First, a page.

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What to do if you are sick?
Prevention and Health Guidance
Health Industry Resources
Resources for Healthcare Workers, Labs, and Individuals
Resources for Medicare and Medicaid Telehealth
PPE Resources, Guidance, and FAQs
Relief for Hospitals
Resources for Small Businesses
What Small Businesses Need To Know
Information for Small Businesses from the White House
Small Business Assistance from the Treasury Department
Small Business Administration Disaster Assistance in Response to COVID-19
- SBA Loan Application Information
Paycheck Protection Program
- Paycheck Protection Program Application Form
- Paycheck Protection Program Guide for Small Businesses
- Paycheck Protection Program Fact Sheet from the Treasury Dept.
- Paycheck Protection Program FAQs from the Treasury Dept.
- Paycheck Protection Program Interim Final Rule (SBA)
Phase II - Families First Coronavirus Response Act FAQs
Phase III - The CARES Act FAQs
- Small Business Guide to the CARES Act
Small Business Guidance & Loan Resources
Resources for Small Businesses and Employees
Resources for Individuals
Economic Impact Payments FAQs
Unemployment Insurance FAQs
Resources for Groups
Resources for Educators
Resources for Faith Leaders and Worshippers
Resources for Families
Resources for Veterans
FAQ Regarding Governor Northam's Executive Order 53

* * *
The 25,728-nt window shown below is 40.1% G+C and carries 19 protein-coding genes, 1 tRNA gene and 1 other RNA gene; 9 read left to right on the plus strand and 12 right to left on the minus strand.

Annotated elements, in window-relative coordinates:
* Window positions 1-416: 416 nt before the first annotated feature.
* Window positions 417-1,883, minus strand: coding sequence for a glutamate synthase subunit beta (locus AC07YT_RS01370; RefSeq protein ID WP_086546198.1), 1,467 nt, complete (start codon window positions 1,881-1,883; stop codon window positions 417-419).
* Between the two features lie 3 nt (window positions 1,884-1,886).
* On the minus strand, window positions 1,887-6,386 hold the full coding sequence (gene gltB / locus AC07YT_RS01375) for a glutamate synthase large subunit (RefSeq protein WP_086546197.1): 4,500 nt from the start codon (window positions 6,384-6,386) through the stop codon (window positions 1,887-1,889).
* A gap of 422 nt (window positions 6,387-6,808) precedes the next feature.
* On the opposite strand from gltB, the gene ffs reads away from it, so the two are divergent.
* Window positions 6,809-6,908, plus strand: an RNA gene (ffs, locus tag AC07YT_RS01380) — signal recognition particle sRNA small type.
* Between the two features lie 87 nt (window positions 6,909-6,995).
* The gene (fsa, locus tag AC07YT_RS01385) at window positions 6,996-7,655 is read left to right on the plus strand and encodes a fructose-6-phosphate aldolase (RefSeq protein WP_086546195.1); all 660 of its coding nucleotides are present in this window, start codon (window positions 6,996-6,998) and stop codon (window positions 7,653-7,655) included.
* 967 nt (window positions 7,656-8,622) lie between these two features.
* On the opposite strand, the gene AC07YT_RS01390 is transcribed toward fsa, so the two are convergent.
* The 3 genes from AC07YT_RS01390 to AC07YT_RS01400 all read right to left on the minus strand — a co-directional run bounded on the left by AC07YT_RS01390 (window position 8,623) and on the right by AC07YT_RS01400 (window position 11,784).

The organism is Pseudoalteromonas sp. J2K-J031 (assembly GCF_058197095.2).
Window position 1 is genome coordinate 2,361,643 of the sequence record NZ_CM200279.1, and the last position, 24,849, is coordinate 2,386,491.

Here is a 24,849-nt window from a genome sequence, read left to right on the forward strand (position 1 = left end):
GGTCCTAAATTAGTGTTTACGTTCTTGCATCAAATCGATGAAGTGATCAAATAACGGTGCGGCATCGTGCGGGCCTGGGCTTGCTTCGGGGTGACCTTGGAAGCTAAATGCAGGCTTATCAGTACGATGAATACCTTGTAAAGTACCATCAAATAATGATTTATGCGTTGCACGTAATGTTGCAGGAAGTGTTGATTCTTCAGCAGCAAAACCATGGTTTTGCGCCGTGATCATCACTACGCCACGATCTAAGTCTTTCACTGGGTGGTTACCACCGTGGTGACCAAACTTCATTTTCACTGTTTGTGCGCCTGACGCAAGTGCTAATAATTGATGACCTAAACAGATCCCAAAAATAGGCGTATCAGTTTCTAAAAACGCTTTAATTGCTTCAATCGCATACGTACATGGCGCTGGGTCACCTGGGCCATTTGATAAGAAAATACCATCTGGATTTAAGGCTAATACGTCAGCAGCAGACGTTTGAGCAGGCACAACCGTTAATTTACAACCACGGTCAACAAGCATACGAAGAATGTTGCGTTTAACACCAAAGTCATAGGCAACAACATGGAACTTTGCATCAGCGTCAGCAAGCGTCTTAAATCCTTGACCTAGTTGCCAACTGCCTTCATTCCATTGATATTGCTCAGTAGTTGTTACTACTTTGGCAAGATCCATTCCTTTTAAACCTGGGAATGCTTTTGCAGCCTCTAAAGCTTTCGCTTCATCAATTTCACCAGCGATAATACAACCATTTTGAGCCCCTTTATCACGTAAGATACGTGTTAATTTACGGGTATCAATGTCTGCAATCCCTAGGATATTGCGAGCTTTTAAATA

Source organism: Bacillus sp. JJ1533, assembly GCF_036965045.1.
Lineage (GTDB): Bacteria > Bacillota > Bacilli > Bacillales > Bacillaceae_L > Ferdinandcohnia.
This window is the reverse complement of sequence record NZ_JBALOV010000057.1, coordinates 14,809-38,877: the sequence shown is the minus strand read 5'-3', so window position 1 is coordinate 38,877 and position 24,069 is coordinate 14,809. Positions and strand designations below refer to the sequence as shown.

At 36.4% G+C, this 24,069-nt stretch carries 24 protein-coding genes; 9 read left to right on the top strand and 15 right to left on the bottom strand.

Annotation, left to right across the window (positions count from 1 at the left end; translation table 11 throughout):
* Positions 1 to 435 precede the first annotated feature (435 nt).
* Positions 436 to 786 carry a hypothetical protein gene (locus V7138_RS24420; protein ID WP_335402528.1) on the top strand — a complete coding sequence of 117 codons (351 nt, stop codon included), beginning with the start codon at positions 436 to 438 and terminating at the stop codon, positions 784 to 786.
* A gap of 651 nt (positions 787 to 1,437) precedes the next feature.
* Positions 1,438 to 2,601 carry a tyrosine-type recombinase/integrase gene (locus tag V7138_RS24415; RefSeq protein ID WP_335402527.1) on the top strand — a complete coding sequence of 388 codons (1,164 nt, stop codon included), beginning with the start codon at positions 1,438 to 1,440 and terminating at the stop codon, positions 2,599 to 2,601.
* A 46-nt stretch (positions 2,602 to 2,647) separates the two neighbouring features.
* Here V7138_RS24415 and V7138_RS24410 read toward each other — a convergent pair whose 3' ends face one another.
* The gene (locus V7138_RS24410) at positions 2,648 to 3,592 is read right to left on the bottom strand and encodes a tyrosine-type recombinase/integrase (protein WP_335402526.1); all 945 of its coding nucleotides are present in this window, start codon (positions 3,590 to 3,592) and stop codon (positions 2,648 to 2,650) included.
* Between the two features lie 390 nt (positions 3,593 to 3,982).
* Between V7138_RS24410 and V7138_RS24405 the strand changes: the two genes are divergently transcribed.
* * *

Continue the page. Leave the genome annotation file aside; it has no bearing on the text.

Virginia COVID-19 Situation Summary
Virginia Department of Health Emergency Preparedness
Virginia COVID-19 Updates
COVID-19 is a respiratory illness that can spread from person to person. The virus that causes COVID-19 is a novel Coronavirus, which was first identified during an outbreak investigation in the city of Wuhan in China’s Hubei province. Accurate, reliable information about COVID-19 can be found on the Virginia Department of Health (VDH) website or the Centers for Disease Control (CDC) website.
Latest Virginia News
On Wednesday, April 8, Virginia’s number of coronavirus cases increased by more than 300 between Tuesday and Wednesday as the state health department reported 12 new deaths connected to the virus — the largest increase in deaths in a day so far. Virginia now has 3,645 cases overall as of Wednesday, with 75 total deaths and 615 cumulative hospitalizations, per Virginia Department of Health data. 30,645 of more than 8.5 million Virginians have been tested so far.
The hospitalization data from VDH however doesn’t accurately represent the number of current hospitalizations in the commonwealth. Virginia’s State Health Commissioner Dr. M. Norman Oliver says the VDH data “lags behind” those from the Virginia Hospital and Healthcare Association, because the state’s info reflects people who’ve either been discharged from the hospital after recovery or those who’ve died.
VHHA data as of April 8 shows 649 people currently hospitalized with confirmed COVID-19 cases — 468 are in the ICU and 293 are on ventilators. The increase in cases between Tuesday and Wednesday (312) was less than the 455 cases added between Monday and Tuesday — the highest daily increase Virginia had seen since the beginning of the outbreak.
Symptoms and Prevention